The Diamondbacks duo somehow found the words.
"It was fantastic," said Soria, who serves as the color commentator. "There had not been a more dramatic World Series that I remember because it meant so much to so many people. It was right after Sept. 11, and it was an emotional time to be in the United States. There will never be another one like that."
The Diamondbacks are one of 14 teams that regularly broadcast baseball games in Spanish, and Quintana and Soria broadcast all 162 of them. Along with radio analyst Richard Saenz -- who also serves as the director of Hispanic marketing for the club -- the broadcast team travels to 60 of 81 road games. Next season, the Diamondbacks will join the Angels, Dodgers, Marlins and Padres as one of the teams that send two Spanish broadcasters to every away game. The Texas Rangers use one broadcaster at all road games.
When Spanish broadcasters do not travel, the road games are produced in a studio with sound effects. It's a method that dates to the 1950s and a method Saenz is looking to avoid in the future.
"One of the things is that you see everything from double-switches to who is warming up in the bullpen if you are there," he said. "The question to us is why cheat Spanish-speaking listeners, if you have sold sponsorship to afford traveling?"
The Diamondbacks own the rights to their Spanish broadcast and are in charge of all the marketing and advertising. The radio station KSUN provides the signal, which reaches from Arizona into Mexico. The Diamondbacks provide virtually everything else.
"You are going to make money," Saenz said. "About 28 percent of the players in the Major Leagues are Latin, and look at the population of the United States. Any club that is not marketing the Latin players is making a big mistake. I think teams are starting to figure it out and do what the Dodgers have been doing for years."
Saenz has a point. Hispanic buying power nearly hit $700 billion in 2004 and is expected to exceed $1 trillion by 2010, according to Hispanic Business Inc. Buying power -- personal disposable income or after-tax income available for purchasing goods and services -- is a measure of the relative economic importance of a market segment.
There are an estimated 41.3 million Hispanics living in the United States with a real medium income of $34,241, according to the U.S. Census Bureau.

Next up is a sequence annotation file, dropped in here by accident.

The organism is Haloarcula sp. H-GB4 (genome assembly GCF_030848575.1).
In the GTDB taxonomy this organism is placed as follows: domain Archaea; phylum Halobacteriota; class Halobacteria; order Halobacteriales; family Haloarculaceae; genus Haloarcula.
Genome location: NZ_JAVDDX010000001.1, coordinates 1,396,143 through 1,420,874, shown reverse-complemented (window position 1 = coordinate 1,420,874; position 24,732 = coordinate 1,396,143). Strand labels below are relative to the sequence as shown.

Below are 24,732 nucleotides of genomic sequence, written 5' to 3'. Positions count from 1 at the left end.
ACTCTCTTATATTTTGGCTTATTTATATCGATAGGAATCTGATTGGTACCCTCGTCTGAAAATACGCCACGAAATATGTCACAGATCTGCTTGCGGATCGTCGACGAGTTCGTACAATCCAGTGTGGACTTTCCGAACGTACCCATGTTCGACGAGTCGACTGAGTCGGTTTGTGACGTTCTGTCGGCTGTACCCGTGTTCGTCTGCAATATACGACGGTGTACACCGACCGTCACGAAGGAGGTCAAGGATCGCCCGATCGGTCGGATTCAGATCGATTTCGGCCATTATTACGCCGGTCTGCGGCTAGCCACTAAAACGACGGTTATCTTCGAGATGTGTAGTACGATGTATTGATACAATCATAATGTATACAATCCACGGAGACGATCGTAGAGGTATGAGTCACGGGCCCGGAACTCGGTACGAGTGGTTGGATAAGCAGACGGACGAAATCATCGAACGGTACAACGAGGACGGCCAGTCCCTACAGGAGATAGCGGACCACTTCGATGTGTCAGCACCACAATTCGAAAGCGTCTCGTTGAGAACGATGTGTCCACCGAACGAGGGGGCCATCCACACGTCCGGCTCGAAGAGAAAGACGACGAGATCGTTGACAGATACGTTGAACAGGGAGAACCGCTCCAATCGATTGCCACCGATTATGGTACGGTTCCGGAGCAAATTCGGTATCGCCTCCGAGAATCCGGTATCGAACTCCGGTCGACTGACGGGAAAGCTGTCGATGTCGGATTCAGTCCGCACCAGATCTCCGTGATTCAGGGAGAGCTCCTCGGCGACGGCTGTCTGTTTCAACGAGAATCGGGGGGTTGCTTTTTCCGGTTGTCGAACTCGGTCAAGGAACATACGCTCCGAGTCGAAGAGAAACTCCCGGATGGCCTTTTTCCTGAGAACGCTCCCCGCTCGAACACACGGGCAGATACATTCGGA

Saenz has a long history in business and is an expert of sorts. He worked for the Arizona Electric Power Cooperative in Benson, Ariz., for 18 years, eventually working as the director of business development for the company. He served for five years as mayor of the town.
He began with the Diamondbacks in 1996 because he "wanted to do something different."
He also was a huge sports fan.
"They call me the mayor on air," Saenz said. "They say I'm the 'original Papa Grande.' Miguel and Oscar are so great to work with. The job is different from what I was doing before, but there is politics in this game. So, I'm ready for that, too."
The trio is ready for anything. Each day the men show up at the park prepared with notes in hand and baseball on the brain. The No. 1 language on air is Spanish, but the No. 1 goal is appealing to everybody. The Internet and satellite radio sends their nightly broadcasts around the world.
It's a responsibility each accepts as an honor.
"We are always thinking about listeners here in Arizona and everywhere where we can be heard," said Quintana, a 21-year radio veteran in his eighth season with the Diamondbacks. "Sometimes different announcers cannot
penetrate different markets, but you have to be neutral and have a big outreach. More fans is what we want."
Soria agrees, in part because his broadcasting experience reaches both sides of the United States/Mexico border. For the past 15 seasons, he has been the radio broadcaster for the Naranjeros in Hermosillo, Mexico. The native of
Tijuana, Mexico, writes a column daily for the Spanish publication El Imparcial.
He has worked for the Diamondbacks for the past six seasons.
"If you reach only one person, you treat him the same as you do if you are broadcasting to one million people," Soria said. "You never know when somebody is listening to you for the first time, so you want to leave an impression with every word."
Put simply, they call every game with the excitement and importance associated with Game 7 of the World Series. Or at least they try.
"Winning in 2001 was the greatest thing, you can't get any higher or top winning in seven games against the Yankees," Soria said. "I had so many nerves, but I think I was able to control my emotions and work. I really appreciate those moments now more than I did then."